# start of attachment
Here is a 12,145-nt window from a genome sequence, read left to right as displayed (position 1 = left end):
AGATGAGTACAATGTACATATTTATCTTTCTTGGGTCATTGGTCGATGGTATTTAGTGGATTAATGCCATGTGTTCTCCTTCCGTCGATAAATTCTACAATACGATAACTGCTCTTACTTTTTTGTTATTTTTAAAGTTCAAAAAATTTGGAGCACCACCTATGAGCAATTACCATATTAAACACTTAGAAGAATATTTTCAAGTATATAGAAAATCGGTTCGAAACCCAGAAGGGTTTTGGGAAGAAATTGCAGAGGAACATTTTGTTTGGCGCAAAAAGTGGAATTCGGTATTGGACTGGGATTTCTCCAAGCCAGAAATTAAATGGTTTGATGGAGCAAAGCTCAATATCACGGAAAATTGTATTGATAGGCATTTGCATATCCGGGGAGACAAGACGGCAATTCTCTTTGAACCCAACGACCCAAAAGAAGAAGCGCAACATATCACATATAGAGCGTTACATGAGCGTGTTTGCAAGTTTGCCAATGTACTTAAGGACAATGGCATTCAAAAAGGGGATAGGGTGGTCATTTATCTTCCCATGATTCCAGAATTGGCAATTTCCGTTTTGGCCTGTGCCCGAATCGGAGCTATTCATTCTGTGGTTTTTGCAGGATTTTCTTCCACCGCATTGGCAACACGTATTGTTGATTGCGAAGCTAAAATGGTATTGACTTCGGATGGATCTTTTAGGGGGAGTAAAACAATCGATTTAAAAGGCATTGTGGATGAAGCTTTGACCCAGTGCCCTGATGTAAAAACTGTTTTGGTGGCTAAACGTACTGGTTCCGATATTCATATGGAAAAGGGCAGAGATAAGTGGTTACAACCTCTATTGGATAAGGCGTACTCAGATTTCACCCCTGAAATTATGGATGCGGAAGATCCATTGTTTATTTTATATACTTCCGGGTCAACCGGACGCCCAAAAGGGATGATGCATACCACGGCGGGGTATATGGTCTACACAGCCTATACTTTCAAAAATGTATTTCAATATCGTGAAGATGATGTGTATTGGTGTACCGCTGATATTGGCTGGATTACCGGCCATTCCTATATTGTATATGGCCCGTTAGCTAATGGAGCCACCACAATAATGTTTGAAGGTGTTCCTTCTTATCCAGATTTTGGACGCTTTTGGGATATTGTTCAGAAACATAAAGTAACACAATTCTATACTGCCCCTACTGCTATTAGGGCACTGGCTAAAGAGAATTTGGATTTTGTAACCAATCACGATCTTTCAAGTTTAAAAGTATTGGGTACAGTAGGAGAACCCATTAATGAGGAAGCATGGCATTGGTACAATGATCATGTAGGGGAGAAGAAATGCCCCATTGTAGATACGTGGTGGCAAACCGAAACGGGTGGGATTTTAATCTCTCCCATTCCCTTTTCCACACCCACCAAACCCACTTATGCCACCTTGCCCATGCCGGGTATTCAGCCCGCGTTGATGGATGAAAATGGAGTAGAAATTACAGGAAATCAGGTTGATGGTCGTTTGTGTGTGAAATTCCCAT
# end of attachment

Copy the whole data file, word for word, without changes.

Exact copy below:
Here is a 12,145-nt window from a genome sequence, read left to right as displayed (position 1 = left end):
AGATGAGTACAATGTACATATTTATCTTTCTTGGGTCATTGGTCGATGGTATTTAGTGGATTAATGCCATGTGTTCTCCTTCCGTCGATAAATTCTACAATACGATAACTGCTCTTACTTTTTTGTTATTTTTAAAGTTCAAAAAATTTGGAGCACCACCTATGAGCAATTACCATATTAAACACTTAGAAGAATATTTTCAAGTATATAGAAAATCGGTTCGAAACCCAGAAGGGTTTTGGGAAGAAATTGCAGAGGAACATTTTGTTTGGCGCAAAAAGTGGAATTCGGTATTGGACTGGGATTTCTCCAAGCCAGAAATTAAATGGTTTGATGGAGCAAAGCTCAATATCACGGAAAATTGTATTGATAGGCATTTGCATATCCGGGGAGACAAGACGGCAATTCTCTTTGAACCCAACGACCCAAAAGAAGAAGCGCAACATATCACATATAGAGCGTTACATGAGCGTGTTTGCAAGTTTGCCAATGTACTTAAGGACAATGGCATTCAAAAAGGGGATAGGGTGGTCATTTATCTTCCCATGATTCCAGAATTGGCAATTTCCGTTTTGGCCTGTGCCCGAATCGGAGCTATTCATTCTGTGGTTTTTGCAGGATTTTCTTCCACCGCATTGGCAACACGTATTGTTGATTGCGAAGCTAAAATGGTATTGACTTCGGATGGATCTTTTAGGGGGAGTAAAACAATCGATTTAAAAGGCATTGTGGATGAAGCTTTGACCCAGTGCCCTGATGTAAAAACTGTTTTGGTGGCTAAACGTACTGGTTCCGATATTCATATGGAAAAGGGCAGAGATAAGTGGTTACAACCTCTATTGGATAAGGCGTACTCAGATTTCACCCCTGAAATTATGGATGCGGAAGATCCATTGTTTATTTTATATACTTCCGGGTCAACCGGACGCCCAAAAGGGATGATGCATACCACGGCGGGGTATATGGTCTACACAGCCTATACTTTCAAAAATGTATTTCAATATCGTGAAGATGATGTGTATTGGTGTACCGCTGATATTGGCTGGATTACCGGCCATTCCTATATTGTATATGGCCCGTTAGCTAATGGAGCCACCACAATAATGTTTGAAGGTGTTCCTTCTTATCCAGATTTTGGACGCTTTTGGGATATTGTTCAGAAACATAAAGTAACACAATTCTATACTGCCCCTACTGCTATTAGGGCACTGGCTAAAGAGAATTTGGATTTTGTAACCAATCACGATCTTTCAAGTTTAAAAGTATTGGGTACAGTAGGAGAACCCATTAATGAGGAAGCATGGCATTGGTACAATGATCATGTAGGGGAGAAGAAATGCCCCATTGTAGATACGTGGTGGCAAACCGAAACGGGTGGGATTTTAATCTCTCCCATTCCCTTTTCCACACCCACCAAACCCACTTATGCCACCTTGCCCATGCCGGGTATTCAGCCCGCGTTGATGGATGAAAATGGAGTAGAAATTACAGGAAATCAGGTTGATGGTCGTTTGTGTGTGAAATTCCCAT